Serbia: New delay in starting Serbian regional energy exchange SEEPEX, News Serbia Energy
Due to the delay in adopting the new Energy Law, the beginning of establishing an organized SPOT electricity market in Serbia has also been postponed, with an adequate platform for the envisaged establishment of a regional day-ahead market having been provided, and this for the third quarter of 2015.
The exchange, designed to increase competition, develop more reliable prices and improve the security of supply within the region, [would] be fully operational six months later than the original plan, said the director for international and regulatory issues in the grid operator TSO company EMS (Electricity Grid of Serbia), Miloš Mladenović.
“We expect the Energy Law to be adopted either at the end of this year or in January next year, and then we could obtain the license in the first or the second quarter of 2015, whereas we could establish the exchange in the third quarter“, said Miloš Mladenović.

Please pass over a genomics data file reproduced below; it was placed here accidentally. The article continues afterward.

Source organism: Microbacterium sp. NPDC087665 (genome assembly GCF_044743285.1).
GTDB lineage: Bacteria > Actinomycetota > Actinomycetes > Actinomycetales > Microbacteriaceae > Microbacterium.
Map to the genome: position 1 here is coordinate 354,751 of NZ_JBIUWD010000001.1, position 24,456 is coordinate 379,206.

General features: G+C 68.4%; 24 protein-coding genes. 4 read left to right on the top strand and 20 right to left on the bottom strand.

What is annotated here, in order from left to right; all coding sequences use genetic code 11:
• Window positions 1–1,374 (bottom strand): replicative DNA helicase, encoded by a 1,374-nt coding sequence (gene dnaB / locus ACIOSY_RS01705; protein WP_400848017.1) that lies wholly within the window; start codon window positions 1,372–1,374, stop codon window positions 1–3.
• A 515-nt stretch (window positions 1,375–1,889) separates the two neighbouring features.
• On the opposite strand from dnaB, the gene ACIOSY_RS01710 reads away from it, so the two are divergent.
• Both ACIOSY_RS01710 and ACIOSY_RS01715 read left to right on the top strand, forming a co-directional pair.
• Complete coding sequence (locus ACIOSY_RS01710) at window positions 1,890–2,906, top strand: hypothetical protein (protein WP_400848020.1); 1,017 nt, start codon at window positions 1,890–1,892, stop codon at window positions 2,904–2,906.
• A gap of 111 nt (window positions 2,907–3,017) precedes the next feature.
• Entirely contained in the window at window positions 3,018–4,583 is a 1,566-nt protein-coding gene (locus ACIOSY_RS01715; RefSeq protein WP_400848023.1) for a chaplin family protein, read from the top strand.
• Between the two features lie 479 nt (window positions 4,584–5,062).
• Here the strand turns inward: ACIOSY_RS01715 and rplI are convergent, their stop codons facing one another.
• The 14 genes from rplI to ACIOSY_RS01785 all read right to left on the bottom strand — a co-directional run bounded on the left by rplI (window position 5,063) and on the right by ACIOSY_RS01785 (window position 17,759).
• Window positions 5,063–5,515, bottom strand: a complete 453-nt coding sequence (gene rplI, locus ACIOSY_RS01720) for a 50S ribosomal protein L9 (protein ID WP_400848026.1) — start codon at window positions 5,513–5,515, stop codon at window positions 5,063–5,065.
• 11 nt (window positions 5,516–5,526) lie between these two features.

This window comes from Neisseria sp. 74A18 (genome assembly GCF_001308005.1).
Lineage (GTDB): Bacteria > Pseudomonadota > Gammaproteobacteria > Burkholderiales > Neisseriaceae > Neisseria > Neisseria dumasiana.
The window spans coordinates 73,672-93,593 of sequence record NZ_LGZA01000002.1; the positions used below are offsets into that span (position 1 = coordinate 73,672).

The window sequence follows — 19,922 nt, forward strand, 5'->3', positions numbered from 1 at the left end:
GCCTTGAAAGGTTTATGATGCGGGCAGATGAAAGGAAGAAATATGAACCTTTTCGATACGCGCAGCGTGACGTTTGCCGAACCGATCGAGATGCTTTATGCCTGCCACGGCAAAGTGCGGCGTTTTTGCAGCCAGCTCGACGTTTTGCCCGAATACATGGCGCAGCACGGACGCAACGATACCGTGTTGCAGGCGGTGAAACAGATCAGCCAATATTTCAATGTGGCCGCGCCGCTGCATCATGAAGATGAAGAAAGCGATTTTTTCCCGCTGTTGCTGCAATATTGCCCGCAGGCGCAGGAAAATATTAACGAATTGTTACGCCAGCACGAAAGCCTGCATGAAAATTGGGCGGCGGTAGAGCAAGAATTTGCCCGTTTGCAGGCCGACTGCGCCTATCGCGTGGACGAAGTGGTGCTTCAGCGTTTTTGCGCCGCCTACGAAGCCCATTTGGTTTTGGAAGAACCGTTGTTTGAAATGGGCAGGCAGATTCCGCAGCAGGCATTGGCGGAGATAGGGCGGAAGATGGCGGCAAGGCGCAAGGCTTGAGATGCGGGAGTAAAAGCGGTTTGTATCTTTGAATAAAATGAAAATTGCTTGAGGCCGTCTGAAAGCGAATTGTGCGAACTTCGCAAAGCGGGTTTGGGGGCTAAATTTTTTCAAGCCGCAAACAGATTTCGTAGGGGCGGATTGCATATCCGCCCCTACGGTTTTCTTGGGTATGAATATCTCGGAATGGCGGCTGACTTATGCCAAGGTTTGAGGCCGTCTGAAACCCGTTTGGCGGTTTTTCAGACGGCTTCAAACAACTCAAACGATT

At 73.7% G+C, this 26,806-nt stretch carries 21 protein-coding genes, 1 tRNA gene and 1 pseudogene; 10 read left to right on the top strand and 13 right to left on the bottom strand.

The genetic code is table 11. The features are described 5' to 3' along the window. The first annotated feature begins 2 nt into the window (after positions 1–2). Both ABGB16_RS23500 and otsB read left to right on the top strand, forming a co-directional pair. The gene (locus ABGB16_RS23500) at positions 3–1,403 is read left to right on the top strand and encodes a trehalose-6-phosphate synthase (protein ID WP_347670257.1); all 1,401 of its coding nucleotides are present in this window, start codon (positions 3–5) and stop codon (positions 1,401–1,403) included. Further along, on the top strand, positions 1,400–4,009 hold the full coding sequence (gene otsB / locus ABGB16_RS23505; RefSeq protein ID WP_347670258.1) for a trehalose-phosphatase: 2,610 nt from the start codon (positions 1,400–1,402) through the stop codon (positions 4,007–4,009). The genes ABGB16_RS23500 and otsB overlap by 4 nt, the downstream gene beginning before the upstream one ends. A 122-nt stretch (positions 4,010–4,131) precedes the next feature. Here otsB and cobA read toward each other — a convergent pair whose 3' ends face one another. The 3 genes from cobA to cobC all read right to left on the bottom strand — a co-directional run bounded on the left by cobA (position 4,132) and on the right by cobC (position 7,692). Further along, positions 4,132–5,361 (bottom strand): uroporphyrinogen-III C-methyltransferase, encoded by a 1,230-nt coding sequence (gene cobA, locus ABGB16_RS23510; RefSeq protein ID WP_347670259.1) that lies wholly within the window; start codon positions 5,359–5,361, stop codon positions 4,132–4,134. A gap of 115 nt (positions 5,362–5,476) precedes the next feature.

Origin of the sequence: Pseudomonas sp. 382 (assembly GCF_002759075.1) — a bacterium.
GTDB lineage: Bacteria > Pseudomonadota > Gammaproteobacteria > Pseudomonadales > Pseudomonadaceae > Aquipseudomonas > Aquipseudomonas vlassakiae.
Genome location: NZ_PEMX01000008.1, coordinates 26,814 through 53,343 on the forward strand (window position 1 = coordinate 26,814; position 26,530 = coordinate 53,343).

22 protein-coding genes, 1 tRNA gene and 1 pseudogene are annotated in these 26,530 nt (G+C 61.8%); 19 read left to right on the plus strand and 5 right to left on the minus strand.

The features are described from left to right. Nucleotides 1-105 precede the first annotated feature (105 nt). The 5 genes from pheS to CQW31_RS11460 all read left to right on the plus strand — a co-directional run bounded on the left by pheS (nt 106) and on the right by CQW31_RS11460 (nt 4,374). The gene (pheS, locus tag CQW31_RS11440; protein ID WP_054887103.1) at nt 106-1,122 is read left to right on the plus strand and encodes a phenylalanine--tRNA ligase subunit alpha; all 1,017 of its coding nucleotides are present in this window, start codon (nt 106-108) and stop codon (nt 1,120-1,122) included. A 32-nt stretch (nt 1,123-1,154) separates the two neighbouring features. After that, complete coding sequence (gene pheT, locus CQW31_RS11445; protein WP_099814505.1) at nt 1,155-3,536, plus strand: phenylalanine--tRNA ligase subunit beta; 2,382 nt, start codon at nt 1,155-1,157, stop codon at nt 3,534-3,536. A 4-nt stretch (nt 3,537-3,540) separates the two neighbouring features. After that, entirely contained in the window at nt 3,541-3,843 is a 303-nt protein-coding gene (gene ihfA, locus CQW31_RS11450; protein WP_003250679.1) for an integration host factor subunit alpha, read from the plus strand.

The SEEPEX will be a joint venture with the 75:25 ownership share of the EMS and the EPEX.
The trading rules on the electricity exchange are public and equal for all participants. The centralized function of financial settlement with the partner (clearing house) will increase the financial security of the market participants, and thus also reduce the financial risks.
In the initial phase, the neighbouring countries Montenegro, Macedonia and Bosnia can join the SEPEEX. There are also plans to connect the regional market with the market in Hungary, which is already connected to day-ahead markets in The Czech Republic, The Slovak Republic and Romania.
The SEPEEX [would] first establish its day-ahead market, with the day trading in the later phase, Mladenović explained.
Whereas many traders see the region as a good and potentially profitable place, they cite the lack of transparency and the difficulties in obtaining trading licenses as the growth-limiting obstacles.
Serbia should liberalize its market in January 2015, but the PE EPS is expected to continue holding its dominant position. The Government intends to keep the electricity price, fearing that an increase could lead to inflation, as well as to voter dissatisfaction.